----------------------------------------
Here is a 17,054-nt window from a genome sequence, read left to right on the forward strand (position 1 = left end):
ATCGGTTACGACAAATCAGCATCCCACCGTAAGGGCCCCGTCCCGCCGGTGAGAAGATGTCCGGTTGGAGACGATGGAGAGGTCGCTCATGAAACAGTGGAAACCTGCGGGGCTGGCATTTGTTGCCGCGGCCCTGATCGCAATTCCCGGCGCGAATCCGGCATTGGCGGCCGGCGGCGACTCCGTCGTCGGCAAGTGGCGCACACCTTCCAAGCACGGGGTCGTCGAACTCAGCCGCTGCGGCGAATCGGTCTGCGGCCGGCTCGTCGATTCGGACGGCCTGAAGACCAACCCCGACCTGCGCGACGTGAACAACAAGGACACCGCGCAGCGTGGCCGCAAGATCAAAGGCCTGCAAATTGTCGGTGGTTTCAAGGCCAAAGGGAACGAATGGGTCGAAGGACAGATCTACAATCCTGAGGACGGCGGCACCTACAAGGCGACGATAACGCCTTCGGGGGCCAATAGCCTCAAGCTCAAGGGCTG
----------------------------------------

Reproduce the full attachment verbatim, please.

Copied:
Here is a 17,054-nt window from a genome sequence, read left to right on the forward strand (position 1 = left end):
ATCGGTTACGACAAATCAGCATCCCACCGTAAGGGCCCCGTCCCGCCGGTGAGAAGATGTCCGGTTGGAGACGATGGAGAGGTCGCTCATGAAACAGTGGAAACCTGCGGGGCTGGCATTTGTTGCCGCGGCCCTGATCGCAATTCCCGGCGCGAATCCGGCATTGGCGGCCGGCGGCGACTCCGTCGTCGGCAAGTGGCGCACACCTTCCAAGCACGGGGTCGTCGAACTCAGCCGCTGCGGCGAATCGGTCTGCGGCCGGCTCGTCGATTCGGACGGCCTGAAGACCAACCCCGACCTGCGCGACGTGAACAACAAGGACACCGCGCAGCGTGGCCGCAAGATCAAAGGCCTGCAAATTGTCGGTGGTTTCAAGGCCAAAGGGAACGAATGGGTCGAAGGACAGATCTACAATCCTGAGGACGGCGGCACCTACAAGGCGACGATAACGCCTTCGGGGGCCAATAGCCTCAAGCTCAAGGGCTG